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This is a guest blog post by Jillian Phillips.  Jill is a graduate student in the College of Charleston’s Masters of Environmental Studies Program.  Follow Jill on Twitter @jillmarie318.

Charleston Waterkeeper, the College of Charleston’s Masters of Environmental Studies Program, Mount Pleasant Waterworks, and the Town of Mount Pleasant have teamed up to investigate fecal contamination in Upper Inlet Creek.  Upper Inlet Creek is a tidal creek located between Sullivan’s Island and Mount Pleasant above the Atlantic Intracoastal Waterway.  The area is an important habitat for a variety of estuarine life and harbors many commercial and recreational shellfish beds.

DHEC’s water quality data indicate high levels of the fecal indicator bacteria fecal coliform bacteria are present in Upper Inlet Creek.  Accordingly, the creek is listed on South Carolina’s 303(d) list of impaired waterways.  DHEC is scheduled to develop and implement a total maximum daily load, or TMDL for short, for fecal coliform by 2016.  A TMDL is simply a plan to restore the water quality of Upper Inlet Creek.

Meanwhile, DHEC is working to transition fecal indicator bacteria from fecal coliform to Enterococcus.  Enterococcus is considered a better fecal indicator bacteria for marine waters because it survives better than fecal coliform. To help inform this transition, the Upper Inlet Creek Project will quantify bacterial water quality in the creek using both fecal coliform and Enterococcus.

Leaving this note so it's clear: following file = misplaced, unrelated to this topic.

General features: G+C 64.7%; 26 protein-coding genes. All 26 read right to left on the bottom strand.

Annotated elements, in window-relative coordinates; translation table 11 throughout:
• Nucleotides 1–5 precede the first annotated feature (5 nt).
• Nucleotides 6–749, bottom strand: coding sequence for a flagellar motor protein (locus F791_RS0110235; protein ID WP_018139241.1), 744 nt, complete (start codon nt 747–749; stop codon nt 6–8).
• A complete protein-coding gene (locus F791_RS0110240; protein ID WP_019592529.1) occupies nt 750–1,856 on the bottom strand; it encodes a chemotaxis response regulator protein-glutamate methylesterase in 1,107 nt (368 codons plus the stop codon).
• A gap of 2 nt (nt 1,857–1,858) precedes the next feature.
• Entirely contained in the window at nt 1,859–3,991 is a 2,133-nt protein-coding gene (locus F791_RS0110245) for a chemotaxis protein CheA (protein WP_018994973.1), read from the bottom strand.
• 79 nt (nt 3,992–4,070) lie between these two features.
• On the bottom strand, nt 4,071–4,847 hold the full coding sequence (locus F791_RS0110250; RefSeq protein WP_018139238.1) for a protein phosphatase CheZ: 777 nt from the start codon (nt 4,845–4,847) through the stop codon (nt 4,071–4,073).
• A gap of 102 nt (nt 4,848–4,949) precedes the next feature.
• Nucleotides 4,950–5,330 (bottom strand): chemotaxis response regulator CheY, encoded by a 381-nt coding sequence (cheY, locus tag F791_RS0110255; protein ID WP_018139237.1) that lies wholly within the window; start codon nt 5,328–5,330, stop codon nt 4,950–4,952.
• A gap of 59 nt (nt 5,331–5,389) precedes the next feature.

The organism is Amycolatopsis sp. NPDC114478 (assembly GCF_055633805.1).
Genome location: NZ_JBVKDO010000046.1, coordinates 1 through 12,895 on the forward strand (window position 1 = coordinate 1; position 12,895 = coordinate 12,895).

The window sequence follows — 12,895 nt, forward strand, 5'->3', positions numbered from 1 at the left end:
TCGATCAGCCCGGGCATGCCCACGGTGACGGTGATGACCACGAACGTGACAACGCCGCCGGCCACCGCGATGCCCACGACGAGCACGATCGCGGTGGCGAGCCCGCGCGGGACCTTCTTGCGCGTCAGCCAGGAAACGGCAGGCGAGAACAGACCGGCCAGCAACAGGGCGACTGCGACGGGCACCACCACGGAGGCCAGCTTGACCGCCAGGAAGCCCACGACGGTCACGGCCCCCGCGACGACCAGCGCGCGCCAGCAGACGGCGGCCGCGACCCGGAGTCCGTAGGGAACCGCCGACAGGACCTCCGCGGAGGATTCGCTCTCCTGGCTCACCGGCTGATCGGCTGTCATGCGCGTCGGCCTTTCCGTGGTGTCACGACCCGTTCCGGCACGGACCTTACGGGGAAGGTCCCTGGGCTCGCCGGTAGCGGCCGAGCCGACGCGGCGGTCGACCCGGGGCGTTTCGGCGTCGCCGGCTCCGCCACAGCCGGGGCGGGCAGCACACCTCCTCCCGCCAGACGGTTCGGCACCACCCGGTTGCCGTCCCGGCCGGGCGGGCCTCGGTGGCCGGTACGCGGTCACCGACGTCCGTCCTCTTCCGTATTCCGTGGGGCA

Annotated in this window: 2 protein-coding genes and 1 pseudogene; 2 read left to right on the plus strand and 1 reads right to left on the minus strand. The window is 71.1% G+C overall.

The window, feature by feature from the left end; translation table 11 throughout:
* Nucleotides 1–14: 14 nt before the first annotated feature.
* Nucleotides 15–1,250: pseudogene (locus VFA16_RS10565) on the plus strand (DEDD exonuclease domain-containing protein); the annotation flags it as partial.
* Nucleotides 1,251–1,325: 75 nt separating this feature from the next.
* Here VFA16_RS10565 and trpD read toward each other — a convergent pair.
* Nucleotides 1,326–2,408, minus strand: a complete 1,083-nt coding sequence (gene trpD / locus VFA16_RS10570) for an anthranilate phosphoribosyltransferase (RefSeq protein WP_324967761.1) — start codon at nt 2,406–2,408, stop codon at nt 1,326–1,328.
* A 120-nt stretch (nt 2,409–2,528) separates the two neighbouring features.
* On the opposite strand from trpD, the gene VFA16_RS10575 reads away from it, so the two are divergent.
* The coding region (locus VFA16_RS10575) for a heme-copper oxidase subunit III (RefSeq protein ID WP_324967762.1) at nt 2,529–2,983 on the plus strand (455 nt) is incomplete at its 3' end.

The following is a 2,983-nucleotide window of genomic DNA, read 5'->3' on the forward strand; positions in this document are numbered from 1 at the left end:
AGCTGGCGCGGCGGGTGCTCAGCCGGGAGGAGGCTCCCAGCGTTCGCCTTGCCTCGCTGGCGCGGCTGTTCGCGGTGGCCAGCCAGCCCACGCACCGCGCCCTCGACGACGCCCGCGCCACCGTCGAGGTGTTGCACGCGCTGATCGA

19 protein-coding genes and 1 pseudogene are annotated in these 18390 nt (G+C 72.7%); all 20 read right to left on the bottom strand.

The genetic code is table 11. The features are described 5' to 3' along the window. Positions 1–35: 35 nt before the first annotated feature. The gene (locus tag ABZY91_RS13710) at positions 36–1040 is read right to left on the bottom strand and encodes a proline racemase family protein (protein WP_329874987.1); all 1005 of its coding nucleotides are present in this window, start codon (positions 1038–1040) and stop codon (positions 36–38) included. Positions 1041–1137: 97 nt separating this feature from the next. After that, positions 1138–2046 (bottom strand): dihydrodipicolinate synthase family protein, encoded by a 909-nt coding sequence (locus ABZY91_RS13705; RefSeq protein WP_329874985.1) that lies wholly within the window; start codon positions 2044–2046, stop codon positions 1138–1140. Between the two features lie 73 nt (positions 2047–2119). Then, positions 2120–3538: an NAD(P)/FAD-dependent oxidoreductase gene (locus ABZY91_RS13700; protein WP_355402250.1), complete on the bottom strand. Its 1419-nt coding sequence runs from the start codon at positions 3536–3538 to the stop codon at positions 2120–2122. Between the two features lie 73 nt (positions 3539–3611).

Identifying sources of fecal contamination is often difficult.  Sources include stormwater, human inputs, and wildlife.  To help narrow down the long list of potential sources, the Upper Inlet Creek Project will employ an optical brightener analysis.  Optical brighteners are a component in most laundry detergents and can help differentiate between human and animal sources of fecal contamination.  Both the bacteriological and optical brightener analyses are being conducted at the water quality lab at Mount Pleasant Waterworks.

Our first sampling run took place in early March, aboard the Charleston Waterkeeper’s boat the Lady C.  We’ll sample once per month for an entire year in order to produce a comprehensive dataset.  We hope the data set will be used to make future water quality management decisions regarding Upper Inlet Creek and to ensure the health and quality of Charleston’s waterways.

A big thanks to Jill for posting this overview of the Upper Inlet Creek Project. Charleston Waterkeeper is proud to work with the College of Charleston’s Masters of Environmental Studies Program, Mount Pleasant Waterworks, and the Town of Mount Pleasant on this project.  Stay tuned to Charleston Waterkeeper’s  Twitter (using the hashtag #UIS) and Facebook accounts for updates and progress!